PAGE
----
Three men were arrested yesterday in connection with the alleged illegal
export of 1,400 tonnes of hazardous household and clinical waste from
Britain to Brazil.
The arrests in Swindon, Wiltshire, came as the Environment Agency said that it
was reviewing rules covering the recycling industry because of concerns that
companies were exploiting loopholes to avoid scrutiny.
Companies that handle waste can avoid inspections and auditing by applying for
exemption from the need to obtain an environmental permit. If they claim
that they are handling low-risk waste, such as recyclable plastic, the
agency generally grants exemption without making checks.
This loophole allows them to profit by mixing toxic waste with recyclable
items with little risk of detection.
Yesterday's arrests come after the discovery of 99 shipping containers of
hazardous waste mixed with recyclable plastic at several Brazilian ports.
The Brazilian Institute for the Environment and Renewable Resources (Ibama)
said that the waste included syringes, bags of blood, condoms, nappies and
used bandages. The shipping manifest stated that the contents were
Ibama said that the waste was sent to Brazil by Worldwide Biorecyclables and
UK Multiplas Recycling, which share a director and are both based in
Worldwide had contracts to recycle plastic waste collected by Swindon Council
and Wiltshire County Council. The Environment Agency had granted it
exemption from needing an environmental permit. UK Multiplas had not been
granted exemption and did not have a permit.
Two of those arrested were understood yesterday to be Andre de Oliveira, 28,
and Julio da Costa, 48, Brazilians who set up the two companies in 2007. A
24-year-old man was also arrested.
Officers from the Environment Agency national environmental crime team and
Wiltshire Police made the arrests during early morning raids on three
The agency said that it was arranging to have the containers returned to
Britain where it planned to inspect their contents to verify the findings
reported by Ibama.
Waste can be sent abroad for recycling but it is illegal to export it for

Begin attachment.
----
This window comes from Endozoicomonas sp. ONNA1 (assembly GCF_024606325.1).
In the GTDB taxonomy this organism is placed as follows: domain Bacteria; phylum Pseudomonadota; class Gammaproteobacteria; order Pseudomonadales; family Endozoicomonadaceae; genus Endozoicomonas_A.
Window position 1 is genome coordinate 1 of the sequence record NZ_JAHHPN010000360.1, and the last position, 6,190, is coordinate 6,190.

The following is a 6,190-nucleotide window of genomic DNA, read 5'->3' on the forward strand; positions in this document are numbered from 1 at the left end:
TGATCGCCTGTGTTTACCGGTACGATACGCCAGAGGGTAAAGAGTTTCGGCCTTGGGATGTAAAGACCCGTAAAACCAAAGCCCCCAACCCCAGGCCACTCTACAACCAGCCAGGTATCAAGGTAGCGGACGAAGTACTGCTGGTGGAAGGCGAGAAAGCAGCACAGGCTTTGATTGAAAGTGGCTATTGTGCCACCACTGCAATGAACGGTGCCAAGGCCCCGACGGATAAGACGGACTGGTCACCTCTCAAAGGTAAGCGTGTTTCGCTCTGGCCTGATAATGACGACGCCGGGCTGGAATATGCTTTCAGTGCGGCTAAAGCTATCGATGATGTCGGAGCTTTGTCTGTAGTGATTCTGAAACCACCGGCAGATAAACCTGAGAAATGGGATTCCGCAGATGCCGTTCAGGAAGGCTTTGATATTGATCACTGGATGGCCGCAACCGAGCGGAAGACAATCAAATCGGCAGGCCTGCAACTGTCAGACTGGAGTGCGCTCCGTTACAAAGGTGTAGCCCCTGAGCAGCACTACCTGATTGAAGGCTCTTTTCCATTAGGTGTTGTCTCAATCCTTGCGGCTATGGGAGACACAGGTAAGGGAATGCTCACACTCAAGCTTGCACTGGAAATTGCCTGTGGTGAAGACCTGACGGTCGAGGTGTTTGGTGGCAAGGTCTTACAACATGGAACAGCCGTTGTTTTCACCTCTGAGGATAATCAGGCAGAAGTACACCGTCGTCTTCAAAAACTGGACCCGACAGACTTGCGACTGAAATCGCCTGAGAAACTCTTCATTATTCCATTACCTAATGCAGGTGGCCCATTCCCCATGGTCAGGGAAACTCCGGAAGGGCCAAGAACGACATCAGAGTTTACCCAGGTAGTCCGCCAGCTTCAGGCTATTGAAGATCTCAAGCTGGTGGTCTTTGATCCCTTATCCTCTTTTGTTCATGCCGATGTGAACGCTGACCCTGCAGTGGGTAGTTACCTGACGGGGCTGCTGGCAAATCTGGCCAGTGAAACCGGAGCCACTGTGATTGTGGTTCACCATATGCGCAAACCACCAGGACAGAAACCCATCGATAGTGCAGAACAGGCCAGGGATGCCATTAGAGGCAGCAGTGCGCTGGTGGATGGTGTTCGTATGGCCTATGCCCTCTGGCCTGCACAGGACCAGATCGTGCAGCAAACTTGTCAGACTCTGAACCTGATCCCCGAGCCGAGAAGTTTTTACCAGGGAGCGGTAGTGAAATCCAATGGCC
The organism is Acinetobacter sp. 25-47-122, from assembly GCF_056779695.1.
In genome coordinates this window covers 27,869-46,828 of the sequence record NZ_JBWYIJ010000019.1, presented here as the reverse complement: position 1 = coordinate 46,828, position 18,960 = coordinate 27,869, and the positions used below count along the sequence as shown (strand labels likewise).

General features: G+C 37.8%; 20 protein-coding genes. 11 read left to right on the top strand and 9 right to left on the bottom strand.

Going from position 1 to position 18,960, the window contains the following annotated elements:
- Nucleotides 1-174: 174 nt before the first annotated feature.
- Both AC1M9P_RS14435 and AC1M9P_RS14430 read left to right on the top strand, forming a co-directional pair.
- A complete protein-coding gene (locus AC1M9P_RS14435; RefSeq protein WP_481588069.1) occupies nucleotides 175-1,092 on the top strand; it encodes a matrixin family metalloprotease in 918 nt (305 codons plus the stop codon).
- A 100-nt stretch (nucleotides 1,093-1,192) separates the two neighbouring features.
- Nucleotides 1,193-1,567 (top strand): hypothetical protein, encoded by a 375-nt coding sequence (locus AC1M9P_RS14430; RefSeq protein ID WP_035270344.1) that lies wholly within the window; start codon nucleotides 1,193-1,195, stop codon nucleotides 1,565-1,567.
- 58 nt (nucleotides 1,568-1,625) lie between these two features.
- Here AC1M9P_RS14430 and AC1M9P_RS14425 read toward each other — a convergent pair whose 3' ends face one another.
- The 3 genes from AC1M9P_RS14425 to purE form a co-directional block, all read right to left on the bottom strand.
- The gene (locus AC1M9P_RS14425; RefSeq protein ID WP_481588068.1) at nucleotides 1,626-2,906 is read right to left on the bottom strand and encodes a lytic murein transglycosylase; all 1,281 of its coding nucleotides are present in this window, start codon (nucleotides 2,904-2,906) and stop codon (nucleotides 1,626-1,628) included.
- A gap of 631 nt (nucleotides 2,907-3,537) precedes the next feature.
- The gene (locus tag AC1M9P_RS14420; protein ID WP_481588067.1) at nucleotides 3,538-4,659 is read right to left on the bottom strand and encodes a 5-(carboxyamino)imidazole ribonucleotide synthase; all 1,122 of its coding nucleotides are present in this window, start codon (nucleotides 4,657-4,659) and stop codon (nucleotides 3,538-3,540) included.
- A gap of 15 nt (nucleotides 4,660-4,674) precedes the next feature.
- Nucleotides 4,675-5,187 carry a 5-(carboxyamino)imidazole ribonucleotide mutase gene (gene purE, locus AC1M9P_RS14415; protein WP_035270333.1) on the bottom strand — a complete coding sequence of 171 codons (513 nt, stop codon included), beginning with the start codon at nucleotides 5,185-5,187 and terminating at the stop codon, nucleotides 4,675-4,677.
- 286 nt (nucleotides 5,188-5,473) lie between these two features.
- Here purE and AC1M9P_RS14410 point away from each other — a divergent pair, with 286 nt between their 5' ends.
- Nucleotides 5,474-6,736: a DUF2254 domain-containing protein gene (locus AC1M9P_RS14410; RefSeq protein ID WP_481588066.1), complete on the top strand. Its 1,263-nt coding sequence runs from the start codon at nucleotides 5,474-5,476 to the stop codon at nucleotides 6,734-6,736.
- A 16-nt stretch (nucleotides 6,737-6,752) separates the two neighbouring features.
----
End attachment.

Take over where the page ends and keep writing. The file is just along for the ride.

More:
disposal. The maximum penalty for breaking the rules is an unlimited fine or
up to two years in prison.
A shipping company informed the Environment Agency on July 1 that Ibama had
seized two containers that it had delivered to Brazil. The agency contacted
Ibama on July 10 to discuss returning the containers to Britain.
The agency stepped up the pace of its investigation last Friday after a senior
Ibama official was shown on Brazilian national television news opening
containers and demanding that Britain take responsibility.
Liz Parkes, the agency's head of waste, told The Times that the
system of granting exemption certificates was being reviewed. She said: "We
are concerned that some of what is being exported under the guise of being
paper or plastic for recycling has a higher degree of contamination than is
She said that the global economic downturn and fall in the oil price had
reduced the value of recyclable plastic. The recent increase in the tax on
landfill had made it more expensive to dispose of non-recyclable waste. "As
the cost of handling waste legitimately rises, unfortunately there will be
those who seek to flout the rules and profit from that."
Ms Parkes admitted that the existing rules had weaknesses. "Clearly the system
isn't working if we have cases of illegal activity. If, when we have
conducted this investigation, we find there are areas which need to be
tightened up, we will be working with the Government on those areas," she